Editor’s Note: This story was first published on New Hampshire Bulletin.
A bill barring New Hampshire teachers from advocating theories ‘promoting a negative narrative or portrayal of the founding and history of the United States of America’ seems unlikely to move forward this year after the House Education Committee recommended that he be killed on Tuesday.
HB 1255 would amend an area of New Hampshire law titled “Teacher Loyalty” — a 1949 state law that prohibits teachers from advocating for communism — and expand it to include a ban on endorsing socialism or Marxism in the classroom.
The bill would also prevent the teaching of a negative narrative of America’s founding “that does not include the global context of now outdated and discouraged practices”, a reference to the practice of chattel slavery. “This prohibition includes, but is not limited to, teaching that the United States was founded on racism,” the bill says.
Violation of the proposed ban could result in professional sanctions against a teacher by the State Board of Education, according to the bill.
The bill became a political lightning rod as soon as it was introduced, bringing educators and school administrators into the House courtroom, who argued that it would usher in censorship of teachers.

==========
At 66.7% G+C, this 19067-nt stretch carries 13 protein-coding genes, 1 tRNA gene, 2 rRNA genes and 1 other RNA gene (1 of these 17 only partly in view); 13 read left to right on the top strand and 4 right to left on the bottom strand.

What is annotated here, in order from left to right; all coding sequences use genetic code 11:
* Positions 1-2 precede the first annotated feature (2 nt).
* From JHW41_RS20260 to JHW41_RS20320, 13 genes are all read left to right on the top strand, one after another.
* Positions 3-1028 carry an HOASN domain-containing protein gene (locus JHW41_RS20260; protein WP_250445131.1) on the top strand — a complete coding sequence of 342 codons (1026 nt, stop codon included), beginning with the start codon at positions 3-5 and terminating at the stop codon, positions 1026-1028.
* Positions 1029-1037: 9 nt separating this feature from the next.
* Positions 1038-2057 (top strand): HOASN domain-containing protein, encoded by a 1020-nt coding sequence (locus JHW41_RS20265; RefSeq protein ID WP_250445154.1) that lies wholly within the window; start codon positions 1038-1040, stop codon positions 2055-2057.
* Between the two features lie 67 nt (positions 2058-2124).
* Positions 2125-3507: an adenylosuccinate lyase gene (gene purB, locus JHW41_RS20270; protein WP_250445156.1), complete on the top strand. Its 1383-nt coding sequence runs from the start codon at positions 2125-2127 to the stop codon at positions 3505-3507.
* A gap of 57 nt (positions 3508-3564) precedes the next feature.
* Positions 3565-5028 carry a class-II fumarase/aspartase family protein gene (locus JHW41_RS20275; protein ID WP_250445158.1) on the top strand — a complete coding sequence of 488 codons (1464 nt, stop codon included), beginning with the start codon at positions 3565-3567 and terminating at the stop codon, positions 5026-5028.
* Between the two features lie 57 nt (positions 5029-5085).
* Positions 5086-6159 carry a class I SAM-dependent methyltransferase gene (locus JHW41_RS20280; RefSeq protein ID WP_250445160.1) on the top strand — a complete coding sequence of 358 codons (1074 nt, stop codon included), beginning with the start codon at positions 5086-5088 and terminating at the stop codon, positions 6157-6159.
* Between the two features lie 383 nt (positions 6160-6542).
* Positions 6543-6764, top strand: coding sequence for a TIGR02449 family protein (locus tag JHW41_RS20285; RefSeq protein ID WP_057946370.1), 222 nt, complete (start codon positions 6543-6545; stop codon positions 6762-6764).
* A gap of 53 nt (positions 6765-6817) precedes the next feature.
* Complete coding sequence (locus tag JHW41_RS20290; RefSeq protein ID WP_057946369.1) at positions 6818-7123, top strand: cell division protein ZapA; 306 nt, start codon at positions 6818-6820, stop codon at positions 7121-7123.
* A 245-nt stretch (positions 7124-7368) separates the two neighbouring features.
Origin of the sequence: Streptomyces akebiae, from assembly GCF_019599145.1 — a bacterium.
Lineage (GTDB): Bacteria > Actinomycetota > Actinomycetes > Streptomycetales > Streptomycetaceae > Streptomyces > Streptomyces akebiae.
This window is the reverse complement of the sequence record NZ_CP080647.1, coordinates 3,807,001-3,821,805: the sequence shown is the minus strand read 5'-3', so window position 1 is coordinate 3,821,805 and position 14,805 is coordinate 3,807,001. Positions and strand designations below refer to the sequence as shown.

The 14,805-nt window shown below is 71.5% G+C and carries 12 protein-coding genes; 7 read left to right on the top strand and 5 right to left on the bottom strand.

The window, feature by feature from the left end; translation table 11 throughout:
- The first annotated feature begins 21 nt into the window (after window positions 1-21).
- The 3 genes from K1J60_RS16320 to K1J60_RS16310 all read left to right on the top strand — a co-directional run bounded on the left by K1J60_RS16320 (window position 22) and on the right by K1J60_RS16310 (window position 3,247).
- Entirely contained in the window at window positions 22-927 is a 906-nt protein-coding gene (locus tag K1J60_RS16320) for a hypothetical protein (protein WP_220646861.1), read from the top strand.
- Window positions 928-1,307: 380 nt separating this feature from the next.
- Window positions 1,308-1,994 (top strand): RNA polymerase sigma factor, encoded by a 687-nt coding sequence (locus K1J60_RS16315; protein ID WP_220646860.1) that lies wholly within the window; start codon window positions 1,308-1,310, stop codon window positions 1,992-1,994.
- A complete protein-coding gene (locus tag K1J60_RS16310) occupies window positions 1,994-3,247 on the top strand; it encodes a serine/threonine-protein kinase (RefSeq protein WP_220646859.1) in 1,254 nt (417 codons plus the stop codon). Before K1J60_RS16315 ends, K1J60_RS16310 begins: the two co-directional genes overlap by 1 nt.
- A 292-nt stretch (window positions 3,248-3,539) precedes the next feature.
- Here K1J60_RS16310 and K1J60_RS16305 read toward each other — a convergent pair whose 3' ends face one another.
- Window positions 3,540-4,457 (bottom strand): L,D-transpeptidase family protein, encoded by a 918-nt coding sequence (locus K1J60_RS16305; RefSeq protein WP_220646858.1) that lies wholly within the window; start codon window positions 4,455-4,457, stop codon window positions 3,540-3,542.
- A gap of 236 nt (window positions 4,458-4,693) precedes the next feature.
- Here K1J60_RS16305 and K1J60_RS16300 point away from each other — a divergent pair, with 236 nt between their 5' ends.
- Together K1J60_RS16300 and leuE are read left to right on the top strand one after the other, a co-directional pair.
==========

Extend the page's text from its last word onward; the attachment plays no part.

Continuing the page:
But on Tuesday, the bill’s sponsor, Rep. Alicia Lekas, a Republican from Hudson, led the charge to recommend his death, telling the committee he needed more time.
“I decided the best thing to do was to ‘ITL’ the whole thing and bring it back next year,” Lekas said, referring to the recommendation that the bill would be deemed “inappropriate to legislate.” . The committee voted for this recommendation, 18-0.
Lekas said that the fact that the bill amended the existing law on “teacher loyalty” created an optical problem for his supporters, as teachers bristled at the idea that their patriotism could be challenged. question.
“This bill as written was very poorly written,” Lekas said. “And I just wanted the title ‘Teacher Loyalty’ to have to do with the law section and not with my title. There were a lot of emails, etc., that we’re trying to say the teachers weren’t loyal, and that has nothing to do with it.
Lekas said she had produced an amendment intended to change the bill, which was prepared this week, but she said that amendment would not have time to be considered before the next legislative deadlines.
The bill will go next to the House floor this month with a unanimous recommendation that he be killed. Although the House may overrule this recommendation, the likelihood is slim.
HB 1255 followed a bill signed last year that bars teachers from teaching four core concepts related to racism and structural oppression. Democrats, who call the new statute a “banned concepts” law, say it will create a “chilling effect” for teachers that could cause them to drop important conversations about race. New Hampshire teachers’ unions have launched two separate lawsuits against the law in federal court. Republicans called the law an “anti-discrimination law” that they say protects students from being advantaged or disadvantaged because of their race.
So far, public records indicate that no teachers have been disciplined under the law, which also carries potential professional consequences for teachers at the Human Rights Commission and the National Council for Human Rights. ‘education.